DSC_0836Cranbrook was founded in 1926 by George Gough Booth and his wife Ellen Scripps Booth. Booth was the Detroit-based publisher of several newspapers and radio stations at the beginning of the 20th century. The Booths desired two major elements for their project: a coed elementary and high school, and an academy of art. Mr. Booth invited Eliel Saarinen to design the campus and most of its buildings after learning about Sarrinen’s work through his entry in the Tribune Tower competition. The design of the campus is a meeting of old collegiate gothic and modern. Some of the housing units are more modern, and some of the studio buildings reference the European industrial style.

Booth later asked Saarinen to recruit the faculty for the school. Saarinen’s wife taught fabric design–her designs are highly respected to this day. He also hired his longtime friend and collaborator Carl Milles, who would create most of the beautiful sculptural elements placed across campus. Milles’s sculptures engage the spaces, making them rich, open public areas. The sculptures feature horses, mermaids and beasts of burden.


Cranbrook’s influence is seen around the world. New graduates continue to influence the field of industrial design, graphic design, architecture and sculpture. You can recognize Cranbrook’s legacy in American design through the work of former students and faculty such as Charles and Ray Eames–of furniture and exhibit design fame–and Eero Saarinen. Eero was Eliel’s son who went on to design the St. Louis Arch, the JFK terminal in New York, the GM Technical Center, and the “Tulip Chair” featured on the sets of the original Star Trek series. Eero’s firm expanded Ceasar Pelli’s international architectural practice, which thrives to this day.

Walking through campus, you can see the evolution of its design, from Sarrinen the Elder’s classical Beaux-Arts to the organic modernism of Sarrinen the Younger (different from Meisian modernism, which is much more rigorous and controlled) to Cesar Pelli’s take on modernism (elegant, and embracing classical proportions of base-middle-top). The campus’s style evolves; it is dynamic.


Starting with a vision by Mr. Booth, Cranbrook attracted talent from across Europe to the Detroit suburbs. Booth and Saarinen convinced them to stay and form a school of thought, allowing it to evolve, thrive and maintain significance. This is different than the story of Talliesin, formed by the genius Frank Lloyd Wright, and which was based on a single man. Because of its lack of pluralism, Talliesin has not evolved like Cranbrook.

I have loved this campus since I first visited for SEGD meetings in the 1980s. For the past 6 years, I have helped to evolve a program in exhibit design that occurs every August. The light quality of the Michigan summer is wonderful, and reminds me of Saarinen’s native Finland, where this light level is typical going late into the night.

PepsiCo headquarters is the real thing

Friday, August 7th, 2009


The grounds of PepsiCo headquarters in Purchase, NY are an amazing marriage between art, architecture and the landscape. This particular cola company’s headquarters is very different from the one in my hometown of Atlanta, whose urban campus really doesn’t have much to offer in terms of environmental design. Pepsi’s campus is pastoral and accessible by the public who go there to see the extensive gardens and the scupture collection, which is one of the largest in the U.S.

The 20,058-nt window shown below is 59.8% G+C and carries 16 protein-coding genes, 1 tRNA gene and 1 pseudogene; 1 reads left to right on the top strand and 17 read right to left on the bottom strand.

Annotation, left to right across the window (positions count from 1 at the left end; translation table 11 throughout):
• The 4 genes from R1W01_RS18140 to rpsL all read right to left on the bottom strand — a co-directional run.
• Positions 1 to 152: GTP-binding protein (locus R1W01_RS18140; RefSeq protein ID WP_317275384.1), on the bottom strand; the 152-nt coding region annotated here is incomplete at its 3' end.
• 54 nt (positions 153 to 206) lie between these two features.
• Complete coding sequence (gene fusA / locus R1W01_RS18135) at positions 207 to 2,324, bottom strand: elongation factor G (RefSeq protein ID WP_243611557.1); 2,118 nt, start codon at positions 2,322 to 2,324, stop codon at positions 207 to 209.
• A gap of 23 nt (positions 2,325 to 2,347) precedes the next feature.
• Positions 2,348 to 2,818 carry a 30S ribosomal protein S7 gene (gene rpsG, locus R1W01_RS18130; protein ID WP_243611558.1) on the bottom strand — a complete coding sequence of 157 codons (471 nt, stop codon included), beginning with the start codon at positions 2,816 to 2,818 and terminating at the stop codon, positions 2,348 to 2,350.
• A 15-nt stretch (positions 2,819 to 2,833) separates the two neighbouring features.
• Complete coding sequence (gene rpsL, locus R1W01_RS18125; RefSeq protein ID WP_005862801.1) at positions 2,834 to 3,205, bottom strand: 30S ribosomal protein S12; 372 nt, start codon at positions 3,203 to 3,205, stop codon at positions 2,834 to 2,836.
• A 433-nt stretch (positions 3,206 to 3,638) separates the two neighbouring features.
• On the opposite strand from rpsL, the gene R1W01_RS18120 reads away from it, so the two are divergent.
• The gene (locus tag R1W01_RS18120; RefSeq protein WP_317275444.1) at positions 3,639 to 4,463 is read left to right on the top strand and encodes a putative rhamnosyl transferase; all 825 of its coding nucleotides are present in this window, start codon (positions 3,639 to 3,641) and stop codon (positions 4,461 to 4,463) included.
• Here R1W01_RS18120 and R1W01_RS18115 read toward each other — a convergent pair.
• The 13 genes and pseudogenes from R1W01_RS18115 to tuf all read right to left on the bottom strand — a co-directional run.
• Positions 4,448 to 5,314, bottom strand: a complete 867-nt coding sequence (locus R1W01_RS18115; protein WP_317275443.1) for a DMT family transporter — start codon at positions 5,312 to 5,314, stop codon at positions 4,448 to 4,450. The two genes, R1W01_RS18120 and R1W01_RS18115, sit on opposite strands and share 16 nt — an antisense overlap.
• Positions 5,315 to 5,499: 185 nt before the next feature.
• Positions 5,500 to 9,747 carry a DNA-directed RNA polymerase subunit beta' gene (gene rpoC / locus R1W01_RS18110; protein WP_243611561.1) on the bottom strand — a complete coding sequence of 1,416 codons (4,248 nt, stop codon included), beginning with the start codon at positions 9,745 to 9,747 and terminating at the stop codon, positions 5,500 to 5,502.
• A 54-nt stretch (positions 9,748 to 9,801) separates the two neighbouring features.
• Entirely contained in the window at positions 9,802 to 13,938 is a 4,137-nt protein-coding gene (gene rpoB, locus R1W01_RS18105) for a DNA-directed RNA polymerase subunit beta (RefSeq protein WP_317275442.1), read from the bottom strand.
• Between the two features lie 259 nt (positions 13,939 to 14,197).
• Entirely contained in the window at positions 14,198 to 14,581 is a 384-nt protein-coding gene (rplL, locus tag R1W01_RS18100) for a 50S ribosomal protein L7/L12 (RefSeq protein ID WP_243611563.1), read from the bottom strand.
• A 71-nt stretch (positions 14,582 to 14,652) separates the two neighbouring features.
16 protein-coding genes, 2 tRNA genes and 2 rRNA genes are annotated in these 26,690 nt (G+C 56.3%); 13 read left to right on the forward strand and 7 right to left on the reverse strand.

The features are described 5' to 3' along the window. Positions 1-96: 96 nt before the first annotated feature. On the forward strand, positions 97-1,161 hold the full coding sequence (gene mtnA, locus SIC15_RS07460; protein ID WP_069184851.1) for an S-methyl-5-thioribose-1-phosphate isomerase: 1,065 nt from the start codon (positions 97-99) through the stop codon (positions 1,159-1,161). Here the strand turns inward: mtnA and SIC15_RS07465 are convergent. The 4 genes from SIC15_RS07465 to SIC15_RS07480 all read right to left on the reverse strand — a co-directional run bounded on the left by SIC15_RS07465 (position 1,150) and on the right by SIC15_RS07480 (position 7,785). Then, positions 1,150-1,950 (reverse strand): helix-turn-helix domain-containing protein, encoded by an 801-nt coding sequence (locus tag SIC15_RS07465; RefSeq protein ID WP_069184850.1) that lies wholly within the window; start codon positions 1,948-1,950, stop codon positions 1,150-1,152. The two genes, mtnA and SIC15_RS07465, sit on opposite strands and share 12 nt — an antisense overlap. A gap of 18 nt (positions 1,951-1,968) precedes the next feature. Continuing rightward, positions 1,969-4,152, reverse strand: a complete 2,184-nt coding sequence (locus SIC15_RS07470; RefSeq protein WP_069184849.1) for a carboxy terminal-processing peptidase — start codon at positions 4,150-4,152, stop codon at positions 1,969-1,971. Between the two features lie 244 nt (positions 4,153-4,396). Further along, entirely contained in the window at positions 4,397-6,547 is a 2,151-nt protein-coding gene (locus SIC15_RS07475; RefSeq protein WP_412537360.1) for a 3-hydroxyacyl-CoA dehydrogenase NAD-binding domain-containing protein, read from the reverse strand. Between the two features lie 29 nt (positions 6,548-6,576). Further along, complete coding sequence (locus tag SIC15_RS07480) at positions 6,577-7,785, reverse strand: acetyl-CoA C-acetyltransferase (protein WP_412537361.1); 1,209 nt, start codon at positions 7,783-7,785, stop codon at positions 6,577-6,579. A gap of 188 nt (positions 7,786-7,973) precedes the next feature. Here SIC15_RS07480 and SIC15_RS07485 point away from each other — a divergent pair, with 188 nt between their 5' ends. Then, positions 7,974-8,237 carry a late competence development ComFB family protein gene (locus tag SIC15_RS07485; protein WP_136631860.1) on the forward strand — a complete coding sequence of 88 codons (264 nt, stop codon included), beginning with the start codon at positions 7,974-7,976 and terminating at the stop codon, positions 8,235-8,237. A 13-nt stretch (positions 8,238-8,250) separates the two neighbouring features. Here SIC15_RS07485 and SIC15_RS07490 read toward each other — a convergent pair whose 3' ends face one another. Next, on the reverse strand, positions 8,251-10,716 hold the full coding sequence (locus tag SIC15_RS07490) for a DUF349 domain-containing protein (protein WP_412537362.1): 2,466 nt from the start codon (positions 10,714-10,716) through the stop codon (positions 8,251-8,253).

The grounds were designed by a father and son team: Edward Durrell Stone and Edward Durrell Stone, Jr. The father was the architect, and you can immediately see he was inspired by modernism and Frank Lloyd Wright. I had the honor of meeting the son–who passed away last month–a couple of years ago while working on the Jumeirah Golf Estates in Dubai. Trained as a pilot in the Air Force, his design philosophy focused on natural beauty.


I’ve collaborated with his firm–EDSA–for over 21 years on projects in the U.S., Dubai, and Korea. As Edward Jr. got older, his disciples took over the firm and have carried on his fine legacy in desiging resorts around the world.

The Pepsi headquarters was the only project I’m aware of on which the father and son collaborated. The environment is amazing. The buildings are powerful yet unassuming amidst the landscape, where there’s some great experimental use of prairie grasses. They cluster around a center court with 3 different gardens, each of which has its own spacial personality. A road goes around the property, placing the buildings in the core and parking around the outside–no one sees cars, only see landscape. A French gardener comes in once a year to give the landscape a tune-up.


Most stunning is the internationally recognized Donald M. Kendall Sculpture Gardens, filled with pieces by Moore, Brancusi, Calder, and even Eskimo totems–a great mix of classical, modern, and folk art. Former PepsiCo chairman Don Kendall worked with the design team to create the gardens that still bear his name. I think he may even still have an office on-site.

pepsi_lilyThe variety of outdoor spaces on the site is amazing. There’s a rectangular lily pond recessed around a small yard with a Classical-type temple face at the far end. Some of the other areas contain more industrial-looking pieces, while still others appear more organic. Despite the large number of different pieces, none of the areas feels cluttered or cramped.

I highly recommend a visit.